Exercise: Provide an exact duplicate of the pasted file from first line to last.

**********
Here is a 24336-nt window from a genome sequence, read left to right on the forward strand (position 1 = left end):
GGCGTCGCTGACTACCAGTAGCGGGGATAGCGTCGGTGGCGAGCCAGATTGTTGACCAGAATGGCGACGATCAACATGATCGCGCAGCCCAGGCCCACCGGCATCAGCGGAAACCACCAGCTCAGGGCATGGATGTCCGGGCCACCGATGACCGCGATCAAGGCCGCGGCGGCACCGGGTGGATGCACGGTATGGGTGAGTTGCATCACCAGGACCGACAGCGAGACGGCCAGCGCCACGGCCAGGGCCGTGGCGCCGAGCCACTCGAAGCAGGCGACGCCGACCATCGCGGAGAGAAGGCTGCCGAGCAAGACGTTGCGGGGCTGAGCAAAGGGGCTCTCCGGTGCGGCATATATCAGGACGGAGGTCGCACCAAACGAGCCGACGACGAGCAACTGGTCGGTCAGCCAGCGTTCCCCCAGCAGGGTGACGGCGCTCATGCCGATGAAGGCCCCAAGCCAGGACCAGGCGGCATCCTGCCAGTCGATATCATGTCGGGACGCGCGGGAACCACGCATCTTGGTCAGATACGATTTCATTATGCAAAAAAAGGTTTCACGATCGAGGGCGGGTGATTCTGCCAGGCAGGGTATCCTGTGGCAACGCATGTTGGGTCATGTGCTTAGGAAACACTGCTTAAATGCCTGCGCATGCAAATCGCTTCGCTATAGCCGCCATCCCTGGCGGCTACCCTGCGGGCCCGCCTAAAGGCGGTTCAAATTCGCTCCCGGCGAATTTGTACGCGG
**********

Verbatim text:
Here is a 24336-nt window from a genome sequence, read left to right on the forward strand (position 1 = left end):
GGCGTCGCTGACTACCAGTAGCGGGGATAGCGTCGGTGGCGAGCCAGATTGTTGACCAGAATGGCGACGATCAACATGATCGCGCAGCCCAGGCCCACCGGCATCAGCGGAAACCACCAGCTCAGGGCATGGATGTCCGGGCCACCGATGACCGCGATCAAGGCCGCGGCGGCACCGGGTGGATGCACGGTATGGGTGAGTTGCATCACCAGGACCGACAGCGAGACGGCCAGCGCCACGGCCAGGGCCGTGGCGCCGAGCCACTCGAAGCAGGCGACGCCGACCATCGCGGAGAGAAGGCTGCCGAGCAAGACGTTGCGGGGCTGAGCAAAGGGGCTCTCCGGTGCGGCATATATCAGGACGGAGGTCGCACCAAACGAGCCGACGACGAGCAACTGGTCGGTCAGCCAGCGTTCCCCCAGCAGGGTGACGGCGCTCATGCCGATGAAGGCCCCAAGCCAGGACCAGGCGGCATCCTGCCAGTCGATATCATGTCGGGACGCGCGGGAACCACGCATCTTGGTCAGATACGATTTCATTATGCAAAAAAAGGTTTCACGATCGAGGGCGGGTGATTCTGCCAGGCAGGGTATCCTGTGGCAACGCATGTTGGGTCATGTGCTTAGGAAACACTGCTTAAATGCCTGCGCATGCAAATCGCTTCGCTATAGCCGCCATCCCTGGCGGCTACCCTGCGGGCCCGCCTAAAGGCGGTTCAAATTCGCTCCCGGCGAATTTGTACGCGG